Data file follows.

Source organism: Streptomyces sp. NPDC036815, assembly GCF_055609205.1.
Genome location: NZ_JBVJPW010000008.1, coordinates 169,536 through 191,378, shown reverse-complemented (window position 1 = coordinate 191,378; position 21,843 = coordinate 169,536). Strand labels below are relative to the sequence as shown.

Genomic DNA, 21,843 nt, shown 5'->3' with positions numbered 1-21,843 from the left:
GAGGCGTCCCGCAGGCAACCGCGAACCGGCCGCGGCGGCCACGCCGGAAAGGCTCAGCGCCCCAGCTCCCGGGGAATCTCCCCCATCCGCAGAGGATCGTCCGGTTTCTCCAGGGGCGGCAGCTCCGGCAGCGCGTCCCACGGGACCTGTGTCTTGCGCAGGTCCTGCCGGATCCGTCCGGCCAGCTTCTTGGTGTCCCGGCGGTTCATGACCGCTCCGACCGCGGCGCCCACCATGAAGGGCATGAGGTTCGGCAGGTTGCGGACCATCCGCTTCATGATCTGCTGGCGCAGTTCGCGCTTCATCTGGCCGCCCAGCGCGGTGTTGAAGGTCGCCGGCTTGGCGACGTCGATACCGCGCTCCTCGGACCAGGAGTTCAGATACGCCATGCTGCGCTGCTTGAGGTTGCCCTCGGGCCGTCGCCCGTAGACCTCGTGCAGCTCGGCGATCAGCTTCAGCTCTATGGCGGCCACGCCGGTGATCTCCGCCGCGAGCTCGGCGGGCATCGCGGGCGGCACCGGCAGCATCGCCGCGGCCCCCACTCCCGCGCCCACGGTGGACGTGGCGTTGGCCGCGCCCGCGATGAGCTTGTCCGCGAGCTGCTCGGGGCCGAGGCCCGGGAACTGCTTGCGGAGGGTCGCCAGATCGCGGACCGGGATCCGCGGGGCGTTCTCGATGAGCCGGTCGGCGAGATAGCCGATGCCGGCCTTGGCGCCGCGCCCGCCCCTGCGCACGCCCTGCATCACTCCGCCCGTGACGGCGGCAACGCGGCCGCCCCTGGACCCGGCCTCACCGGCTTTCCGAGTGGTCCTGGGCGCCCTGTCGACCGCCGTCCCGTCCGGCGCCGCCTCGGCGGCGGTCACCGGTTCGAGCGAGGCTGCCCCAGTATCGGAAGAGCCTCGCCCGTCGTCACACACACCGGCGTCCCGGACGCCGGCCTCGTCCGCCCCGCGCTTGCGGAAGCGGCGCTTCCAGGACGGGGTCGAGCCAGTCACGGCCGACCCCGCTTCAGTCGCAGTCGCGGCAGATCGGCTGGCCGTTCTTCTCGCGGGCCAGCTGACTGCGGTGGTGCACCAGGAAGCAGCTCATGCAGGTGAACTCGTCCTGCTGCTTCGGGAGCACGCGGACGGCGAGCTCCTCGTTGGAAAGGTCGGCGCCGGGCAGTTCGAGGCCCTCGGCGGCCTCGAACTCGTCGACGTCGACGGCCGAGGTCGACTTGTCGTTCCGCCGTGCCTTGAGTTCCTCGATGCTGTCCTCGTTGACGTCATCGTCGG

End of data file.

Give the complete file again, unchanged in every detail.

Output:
Source organism: Streptomyces sp. NPDC036815, assembly GCF_055609205.1.
Genome location: NZ_JBVJPW010000008.1, coordinates 169,536 through 191,378, shown reverse-complemented (window position 1 = coordinate 191,378; position 21,843 = coordinate 169,536). Strand labels below are relative to the sequence as shown.

Genomic DNA, 21,843 nt, shown 5'->3' with positions numbered 1-21,843 from the left:
GAGGCGTCCCGCAGGCAACCGCGAACCGGCCGCGGCGGCCACGCCGGAAAGGCTCAGCGCCCCAGCTCCCGGGGAATCTCCCCCATCCGCAGAGGATCGTCCGGTTTCTCCAGGGGCGGCAGCTCCGGCAGCGCGTCCCACGGGACCTGTGTCTTGCGCAGGTCCTGCCGGATCCGTCCGGCCAGCTTCTTGGTGTCCCGGCGGTTCATGACCGCTCCGACCGCGGCGCCCACCATGAAGGGCATGAGGTTCGGCAGGTTGCGGACCATCCGCTTCATGATCTGCTGGCGCAGTTCGCGCTTCATCTGGCCGCCCAGCGCGGTGTTGAAGGTCGCCGGCTTGGCGACGTCGATACCGCGCTCCTCGGACCAGGAGTTCAGATACGCCATGCTGCGCTGCTTGAGGTTGCCCTCGGGCCGTCGCCCGTAGACCTCGTGCAGCTCGGCGATCAGCTTCAGCTCTATGGCGGCCACGCCGGTGATCTCCGCCGCGAGCTCGGCGGGCATCGCGGGCGGCACCGGCAGCATCGCCGCGGCCCCCACTCCCGCGCCCACGGTGGACGTGGCGTTGGCCGCGCCCGCGATGAGCTTGTCCGCGAGCTGCTCGGGGCCGAGGCCCGGGAACTGCTTGCGGAGGGTCGCCAGATCGCGGACCGGGATCCGCGGGGCGTTCTCGATGAGCCGGTCGGCGAGATAGCCGATGCCGGCCTTGGCGCCGCGCCCGCCCCTGCGCACGCCCTGCATCACTCCGCCCGTGACGGCGGCAACGCGGCCGCCCCTGGACCCGGCCTCACCGGCTTTCCGAGTGGTCCTGGGCGCCCTGTCGACCGCCGTCCCGTCCGGCGCCGCCTCGGCGGCGGTCACCGGTTCGAGCGAGGCTGCCCCAGTATCGGAAGAGCCTCGCCCGTCGTCACACACACCGGCGTCCCGGACGCCGGCCTCGTCCGCCCCGCGCTTGCGGAAGCGGCGCTTCCAGGACGGGGTCGAGCCAGTCACGGCCGACCCCGCTTCAGTCGCAGTCGCGGCAGATCGGCTGGCCGTTCTTCTCGCGGGCCAGCTGACTGCGGTGGTGCACCAGGAAGCAGCTCATGCAGGTGAACTCGTCCTGCTGCTTCGGGAGCACGCGGACGGCGAGCTCCTCGTTGGAAAGGTCGGCGCCGGGCAGTTCGAGGCCCTCGGCGGCCTCGAACTCGTCGACGTCGACGGCCGAGGTCGACTTGTCGTTCCGCCGTGCCTTGAGTTCCTCGATGCTGTCCTCGTTGACGTCATCGTCGG